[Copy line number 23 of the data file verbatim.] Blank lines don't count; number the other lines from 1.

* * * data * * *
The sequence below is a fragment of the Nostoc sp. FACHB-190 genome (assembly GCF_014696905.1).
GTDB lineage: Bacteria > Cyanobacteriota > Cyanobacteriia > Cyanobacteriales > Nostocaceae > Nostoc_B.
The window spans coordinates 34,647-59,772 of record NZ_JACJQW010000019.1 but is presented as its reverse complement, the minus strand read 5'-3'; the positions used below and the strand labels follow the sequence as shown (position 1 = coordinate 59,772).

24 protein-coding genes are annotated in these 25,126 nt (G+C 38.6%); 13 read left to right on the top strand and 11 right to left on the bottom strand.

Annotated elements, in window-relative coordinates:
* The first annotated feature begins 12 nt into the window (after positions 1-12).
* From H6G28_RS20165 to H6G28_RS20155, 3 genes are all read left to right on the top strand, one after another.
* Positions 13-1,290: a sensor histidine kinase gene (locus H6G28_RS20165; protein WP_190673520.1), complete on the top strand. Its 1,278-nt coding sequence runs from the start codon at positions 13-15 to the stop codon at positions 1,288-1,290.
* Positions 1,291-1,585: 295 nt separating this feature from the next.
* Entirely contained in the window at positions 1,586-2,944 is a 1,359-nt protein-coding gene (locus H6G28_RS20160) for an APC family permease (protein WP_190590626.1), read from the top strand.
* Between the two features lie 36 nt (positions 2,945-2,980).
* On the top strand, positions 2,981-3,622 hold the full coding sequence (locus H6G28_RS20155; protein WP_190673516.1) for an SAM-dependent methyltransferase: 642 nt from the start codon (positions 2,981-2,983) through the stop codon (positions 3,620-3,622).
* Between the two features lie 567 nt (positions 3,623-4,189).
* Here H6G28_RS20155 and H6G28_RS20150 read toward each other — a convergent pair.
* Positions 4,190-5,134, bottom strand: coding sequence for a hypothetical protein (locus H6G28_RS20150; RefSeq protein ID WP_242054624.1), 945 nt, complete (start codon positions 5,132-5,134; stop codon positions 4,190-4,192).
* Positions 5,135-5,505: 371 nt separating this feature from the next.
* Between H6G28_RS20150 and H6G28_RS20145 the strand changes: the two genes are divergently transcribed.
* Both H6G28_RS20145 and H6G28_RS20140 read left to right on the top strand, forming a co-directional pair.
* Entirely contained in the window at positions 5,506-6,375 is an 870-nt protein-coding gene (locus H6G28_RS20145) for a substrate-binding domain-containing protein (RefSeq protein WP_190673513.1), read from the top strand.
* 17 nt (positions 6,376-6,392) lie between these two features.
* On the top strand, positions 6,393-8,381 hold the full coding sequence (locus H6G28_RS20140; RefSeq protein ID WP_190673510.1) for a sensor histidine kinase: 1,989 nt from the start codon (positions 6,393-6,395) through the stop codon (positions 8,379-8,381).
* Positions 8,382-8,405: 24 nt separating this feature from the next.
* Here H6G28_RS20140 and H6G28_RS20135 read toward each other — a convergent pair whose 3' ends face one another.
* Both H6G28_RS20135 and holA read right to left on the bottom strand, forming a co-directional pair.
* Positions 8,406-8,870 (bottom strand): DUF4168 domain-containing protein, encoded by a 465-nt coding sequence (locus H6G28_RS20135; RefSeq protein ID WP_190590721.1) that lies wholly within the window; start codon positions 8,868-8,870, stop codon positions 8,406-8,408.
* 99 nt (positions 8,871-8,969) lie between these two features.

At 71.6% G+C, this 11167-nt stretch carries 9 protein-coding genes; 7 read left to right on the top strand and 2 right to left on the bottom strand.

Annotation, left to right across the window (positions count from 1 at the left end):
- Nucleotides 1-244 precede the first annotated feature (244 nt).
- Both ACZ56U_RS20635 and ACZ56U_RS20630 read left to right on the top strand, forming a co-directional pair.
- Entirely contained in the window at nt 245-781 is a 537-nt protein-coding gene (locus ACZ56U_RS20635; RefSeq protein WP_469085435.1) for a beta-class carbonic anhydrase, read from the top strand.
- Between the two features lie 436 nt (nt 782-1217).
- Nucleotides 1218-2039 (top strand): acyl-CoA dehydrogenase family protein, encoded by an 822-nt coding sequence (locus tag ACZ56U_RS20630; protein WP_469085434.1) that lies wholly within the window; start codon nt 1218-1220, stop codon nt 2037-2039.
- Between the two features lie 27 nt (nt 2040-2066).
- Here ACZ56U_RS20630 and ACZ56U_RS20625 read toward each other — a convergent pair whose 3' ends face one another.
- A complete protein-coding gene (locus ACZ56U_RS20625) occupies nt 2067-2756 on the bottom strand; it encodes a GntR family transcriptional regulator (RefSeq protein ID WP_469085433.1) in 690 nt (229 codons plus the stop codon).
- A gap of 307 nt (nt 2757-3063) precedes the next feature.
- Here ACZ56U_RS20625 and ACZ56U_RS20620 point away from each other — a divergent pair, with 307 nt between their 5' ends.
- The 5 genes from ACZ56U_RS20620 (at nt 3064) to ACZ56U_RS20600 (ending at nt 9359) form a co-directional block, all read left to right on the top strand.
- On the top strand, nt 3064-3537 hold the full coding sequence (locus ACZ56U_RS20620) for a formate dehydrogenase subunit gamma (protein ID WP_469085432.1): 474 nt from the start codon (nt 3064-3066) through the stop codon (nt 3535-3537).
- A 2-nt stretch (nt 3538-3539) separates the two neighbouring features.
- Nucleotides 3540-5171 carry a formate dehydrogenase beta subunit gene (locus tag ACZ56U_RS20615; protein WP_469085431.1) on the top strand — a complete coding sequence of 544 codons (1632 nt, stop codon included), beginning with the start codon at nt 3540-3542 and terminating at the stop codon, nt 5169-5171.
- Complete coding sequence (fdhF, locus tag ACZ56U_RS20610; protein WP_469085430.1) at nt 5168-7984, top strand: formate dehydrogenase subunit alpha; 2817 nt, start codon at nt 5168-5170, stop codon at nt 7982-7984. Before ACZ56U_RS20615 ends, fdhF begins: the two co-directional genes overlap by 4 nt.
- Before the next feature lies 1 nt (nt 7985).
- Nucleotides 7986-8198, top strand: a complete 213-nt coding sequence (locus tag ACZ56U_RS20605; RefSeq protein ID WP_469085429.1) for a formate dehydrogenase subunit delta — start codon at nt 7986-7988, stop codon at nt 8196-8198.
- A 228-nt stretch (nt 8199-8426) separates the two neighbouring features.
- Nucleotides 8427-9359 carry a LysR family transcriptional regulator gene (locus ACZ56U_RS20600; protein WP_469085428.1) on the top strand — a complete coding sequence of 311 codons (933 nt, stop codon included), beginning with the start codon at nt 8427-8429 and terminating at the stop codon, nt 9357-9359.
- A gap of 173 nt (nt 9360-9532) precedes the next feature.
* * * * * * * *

* Here H6G28_RS20140 and H6G28_RS20135 read toward each other — a convergent pair whose 3' ends face one another.